Victoria Sambursky

Over 55% of US employees are fully-remote, and as more companies follow this trend, landing a job will be more competitive than ever.

The question now is: Are you ready?

There is an art to successful telework, and the soft skill most in-demand among employers is communication. In fact, 50 percent of hiring managers value this trait. Below, we explore why communication skills are critical for the future of remote work and tips to help develop them.

The Balancing Act

Knowing when to communicate in the virtual workplace is a balancing act. Remote workers need to be assertive in making sure that nothing gets lost in translation. Hiring managers look for candidates who know how to present their ideas consistently and appropriately. But they also need to know when to reel it in.

Harvard Business Review offers solid advice on choosing your digital volume wisely, “Do you follow up on a task by email, text, and phone? Using all of them for the same message is ineffective (not to mention annoying).”

Sharing Information

Virtual employees can’t just drop into someone’s office to give a quick update or share ideas. Proactive communication keeps the remote workplace running smoothly – and creative ideas flowing. When hiring, a recent article in Forbes suggests that managers look for candidates who:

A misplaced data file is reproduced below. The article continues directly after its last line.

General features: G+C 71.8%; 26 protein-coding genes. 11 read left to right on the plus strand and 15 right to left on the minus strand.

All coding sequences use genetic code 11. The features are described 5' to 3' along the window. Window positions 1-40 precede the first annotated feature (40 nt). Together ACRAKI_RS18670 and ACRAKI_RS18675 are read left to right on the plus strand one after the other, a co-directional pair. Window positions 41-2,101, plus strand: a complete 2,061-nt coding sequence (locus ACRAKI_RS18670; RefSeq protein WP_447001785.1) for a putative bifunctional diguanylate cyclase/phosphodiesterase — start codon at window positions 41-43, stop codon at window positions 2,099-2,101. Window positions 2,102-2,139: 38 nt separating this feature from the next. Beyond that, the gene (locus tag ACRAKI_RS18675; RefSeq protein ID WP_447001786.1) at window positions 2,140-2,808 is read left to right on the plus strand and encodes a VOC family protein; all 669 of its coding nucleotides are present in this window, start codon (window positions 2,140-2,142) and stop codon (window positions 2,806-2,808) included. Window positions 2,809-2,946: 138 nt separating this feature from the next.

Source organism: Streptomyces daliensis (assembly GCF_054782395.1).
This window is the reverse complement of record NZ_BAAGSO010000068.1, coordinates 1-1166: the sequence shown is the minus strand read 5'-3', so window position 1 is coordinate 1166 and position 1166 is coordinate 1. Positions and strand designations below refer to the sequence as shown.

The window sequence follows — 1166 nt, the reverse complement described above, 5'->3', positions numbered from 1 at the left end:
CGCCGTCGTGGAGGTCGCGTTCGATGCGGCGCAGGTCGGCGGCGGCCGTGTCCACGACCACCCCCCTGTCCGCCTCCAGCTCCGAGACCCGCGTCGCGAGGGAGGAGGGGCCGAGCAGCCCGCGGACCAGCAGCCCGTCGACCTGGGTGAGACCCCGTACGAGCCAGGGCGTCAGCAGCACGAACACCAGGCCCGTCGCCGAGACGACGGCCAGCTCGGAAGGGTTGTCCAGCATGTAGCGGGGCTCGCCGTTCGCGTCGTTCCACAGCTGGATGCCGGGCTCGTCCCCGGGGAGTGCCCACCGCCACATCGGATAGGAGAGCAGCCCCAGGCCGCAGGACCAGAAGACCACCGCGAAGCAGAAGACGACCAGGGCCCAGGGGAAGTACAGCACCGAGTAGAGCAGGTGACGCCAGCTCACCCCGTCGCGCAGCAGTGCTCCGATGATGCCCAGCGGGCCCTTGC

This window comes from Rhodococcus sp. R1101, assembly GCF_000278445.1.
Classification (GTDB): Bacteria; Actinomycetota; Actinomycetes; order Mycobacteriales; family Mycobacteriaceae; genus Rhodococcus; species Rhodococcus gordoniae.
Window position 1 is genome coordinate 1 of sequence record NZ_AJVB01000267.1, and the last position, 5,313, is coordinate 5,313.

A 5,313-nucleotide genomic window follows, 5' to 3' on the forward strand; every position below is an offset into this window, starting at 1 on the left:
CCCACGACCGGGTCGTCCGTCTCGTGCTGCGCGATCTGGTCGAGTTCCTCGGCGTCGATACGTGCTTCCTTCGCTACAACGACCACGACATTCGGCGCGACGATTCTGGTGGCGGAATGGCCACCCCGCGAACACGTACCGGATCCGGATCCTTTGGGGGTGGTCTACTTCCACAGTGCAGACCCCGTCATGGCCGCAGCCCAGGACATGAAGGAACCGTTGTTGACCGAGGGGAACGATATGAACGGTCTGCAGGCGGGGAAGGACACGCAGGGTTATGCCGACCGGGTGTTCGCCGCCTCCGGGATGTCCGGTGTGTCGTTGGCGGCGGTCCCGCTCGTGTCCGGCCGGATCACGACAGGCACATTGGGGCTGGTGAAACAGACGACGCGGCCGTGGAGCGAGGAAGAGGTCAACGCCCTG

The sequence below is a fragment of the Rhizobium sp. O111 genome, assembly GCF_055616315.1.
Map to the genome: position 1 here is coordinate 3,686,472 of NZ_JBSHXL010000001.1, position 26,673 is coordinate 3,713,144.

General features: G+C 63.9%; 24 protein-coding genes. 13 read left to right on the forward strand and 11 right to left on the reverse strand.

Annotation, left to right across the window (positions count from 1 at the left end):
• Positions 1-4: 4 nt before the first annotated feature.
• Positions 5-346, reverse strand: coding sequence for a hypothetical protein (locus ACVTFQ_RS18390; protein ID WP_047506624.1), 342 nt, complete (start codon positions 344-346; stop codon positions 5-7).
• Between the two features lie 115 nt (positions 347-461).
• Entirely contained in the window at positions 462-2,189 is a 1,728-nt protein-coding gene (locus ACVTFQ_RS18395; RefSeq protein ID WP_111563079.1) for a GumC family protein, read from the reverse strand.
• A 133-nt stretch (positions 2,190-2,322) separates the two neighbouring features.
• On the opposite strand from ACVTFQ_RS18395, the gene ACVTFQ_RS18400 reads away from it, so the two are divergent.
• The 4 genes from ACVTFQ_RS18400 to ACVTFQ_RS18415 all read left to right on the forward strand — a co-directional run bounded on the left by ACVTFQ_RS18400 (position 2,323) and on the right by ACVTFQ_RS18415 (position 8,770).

• Have the soft skills to convey ideas in “bullet points” to keep the workflow moving.
  • Ask questions to avoid confusion and miscommunication.
  • Embrace technologies like Trello and Zoom to collaborate on ideas and share information.

Intent and Productivity

So what does successful communication and intent look like in the virtual workplace? It starts with thoughtful messaging. Questions like, “Did I use the right words to avoid anything from being misinterpreted?” should be asked before hitting send.

When hiring, managers also evaluate how candidates demonstrate productivity. So how can workers show they are invested in their remote jobs without trying too hard? The company Muse suggests:

  • Being responsive and available by email, phone, and instant messaging.
  • Setting clear expectations, such as hard deliverables and deadlines.
  • Being present and engaged during virtual meetings. Use this time wisely to share updates between teams, but don’t waste time with things that stray from the topic.
  • Arriving a bit early to bond with managers.

Picking Up on Tone During Remote Work

Having the ability to evaluate a colleague’s tone is an essential soft skill in telework. During a conference call, it’s important to learn how to detect if a co-worker is confused or holding something back. If this happens, it’s time to pick up the phone, or jump on Zoom, and talk through any issue.

As more interactions happen digitally, honing our communication skills becomes invaluable. How do you plan to boost this skill? Professional development programs are a good place to start. Assessing this skill and seeing how you match up against others in your field can also help. Whatever path you choose to develop your skills will ultimately work to your advantage in landing a solid remote job.

As Bill Gates says, “I’m a great believer that any tool that enhances communication has profound effects in terms of how people can learn from each other.” Well said Bill… well said.